Canine Breed Menu

Sheltie

Sheltie


Additional
Sheltie
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Breed Organization
American Shetland Sheepdog Association
Website: http://www.assa.org
Native Country
United Kingdom
Other Names
Shetland Sheepdog, Shetland Collie, Apartment Collie, Dwarf Scotch Shepherd, Mini Lassie, Miniature Collie, Toonie Dog
Life Expectancy
Approximately 12-14 Years
Litter Size
Average 4-6 Puppies
Breed Group
AKC Herding
Breed Appearance
The general appearance of the Sheltie is that of a miniature Rough Collie. They are a small, double coated, working dog, agile and sturdy. Blue merle Shelties may have blue eyes or one brown and one blue eye, but all others have dark colored eyes. Their expression should be that of alertness with a gentle and sometimes reserved nature. They carry their tail down low, only lifted when alert and never carried over the back. They are an intensely loyal breed, sometimes reserved with strangers but should not be shy or showing timidness as per the AKC breed standard.

Breed Description
Head: Long and wedge-shaped. Flat, straight skull. Slight stop.
Ears: Small, carried three-fourths erect breaking forward at the tip.
Eyes: Set obliquely in skull, almond-shaped. Dark brown color, though blue or merle eyes are permitted for some merle varieties.
Body: Length slightly greater than height. Muscular and well-balanced. Deep chest with well-sprung ribs. Straight back.
Tail: Carried low. Abundantly feathered. Raised when dog is alert, but never carried above the level of the back.
Hair: Long, straight, harsh. Abundant, short, soft undercoat. Very full mane and frill giving the dog a majestic air. Hind legs are heavily feathered.
Coat: Shades of sable – from golden through mahogany; tricolor - jet black with tan and white markings; blue merle - silvery blue, mottling, merled with black; black and white; black and tan.
Size: Dog: 36 to 40 cm.Bitch: 34 to 38 cm.
Weight: 5 to 10 kg.


History
Unlike many miniature breeds that resemble their larger counterparts, this breed was not developed simply by selectively breeding the Rough Collie for smaller and smaller size. The original sheepdog of Shetland was a Spitz-type dog, probably similar to the modern Icelandic sheepdog. This dog was crossed with mainland working collies brought to the islands, and then after being brought to England, it was further extensively crossed with the Rough Collie, and other breeds including some or all of the extinct Greenland Yakki, the King Charles Spaniel (not the Cavalier), the Pomeranian, and possibly the Border Collie. The original Spitz-type working sheepdog of Shetland is now extinct, having been replaced for herding there by the Border Collie. The Shetland Sheepdog in its modern form has never been used as a working dog on Shetland, and ironically it is uncommon there.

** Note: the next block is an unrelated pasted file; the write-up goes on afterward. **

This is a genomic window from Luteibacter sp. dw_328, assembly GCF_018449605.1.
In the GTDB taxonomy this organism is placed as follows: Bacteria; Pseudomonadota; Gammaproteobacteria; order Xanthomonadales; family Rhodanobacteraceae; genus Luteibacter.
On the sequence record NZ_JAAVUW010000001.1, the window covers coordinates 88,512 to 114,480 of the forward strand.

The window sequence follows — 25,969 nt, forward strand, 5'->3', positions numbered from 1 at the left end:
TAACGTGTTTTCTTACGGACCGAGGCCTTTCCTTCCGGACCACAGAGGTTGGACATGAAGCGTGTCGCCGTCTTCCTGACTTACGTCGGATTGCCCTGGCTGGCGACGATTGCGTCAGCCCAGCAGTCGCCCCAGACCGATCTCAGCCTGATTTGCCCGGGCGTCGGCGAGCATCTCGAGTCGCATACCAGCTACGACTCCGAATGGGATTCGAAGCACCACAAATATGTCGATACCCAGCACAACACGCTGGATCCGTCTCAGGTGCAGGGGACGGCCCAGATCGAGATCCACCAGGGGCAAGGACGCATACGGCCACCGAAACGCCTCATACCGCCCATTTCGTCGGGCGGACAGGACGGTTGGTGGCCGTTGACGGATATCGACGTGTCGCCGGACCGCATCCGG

When the breed was originally introduced breeders called them Shetland Collies, which upset Rough Collie breeders, so the name was changed to Shetland Sheepdog. During the early 20th century (up until the 1940s), additional crosses were made to Rough Collies to help retain the desired Rough Collie type – in fact, the first AKC Sheltie champion's dam was a purebred rough Collie.

The year 1909, marked the initial recognition of the Sheltie by the English Kennel Club, with the first registered Sheltie being a female called Badenock Rose. The first Sheltie to be registered by the American Kennel Club was "Lord Scott" in 1911.


Behavior
The Shetland Sheepdog is loyal, willing and eager to please, making a wonderful companion dog. Docile and alert with a pleasant temperament. Loving, loyal and affectionate with its family, this breed needs people. Socialize it well starting at puppyhood. It is a good guard and watchdog. Sensitive to the tone of your voice, these dogs will not listen if they sense you do not mean what you say, and will also not listen if you are too harsh. They need their owners to be calm, but firm.

Very intelligent, lively and trainable, the Shetland Sheepdog is one of the smartest breeds. With intelligence comes the need to occupy their minds. They like to be kept busy. The Sheltie is above all an intelligent herder, capable both of commanding large cattle and holding small sheep in check. The herding instinct is still very strong in many of them.

They can become suspicious with strangers, especially with children. They may not allow themselves to be touched by strangers and will display noisy persistent barking, as they tell the humans to leave them alone. This can lead to guarding, snapping and even biting.


Health
Like the Rough Collie, there is a tendency toward inherited malformation and disease of the eyes. Some lines may be prone to hypothyroidism and displacement of the patella (kneecap), which is thought to be inherited. Do not overfeed; they gain weight easily. Some herding dogs carry a MDR1 gene which makes them sensitive to certain drugs that are otherwise okay to give another dog, but if tested positive for this gene, it can kill them.

Advice
Brushing two times per week is required, more often during periods of seasonal shedding. Do not bathe this breed more than Brushing once per month. Daily walks are necessary.

Function
Herding, Pet.


Dogs
Horse Herd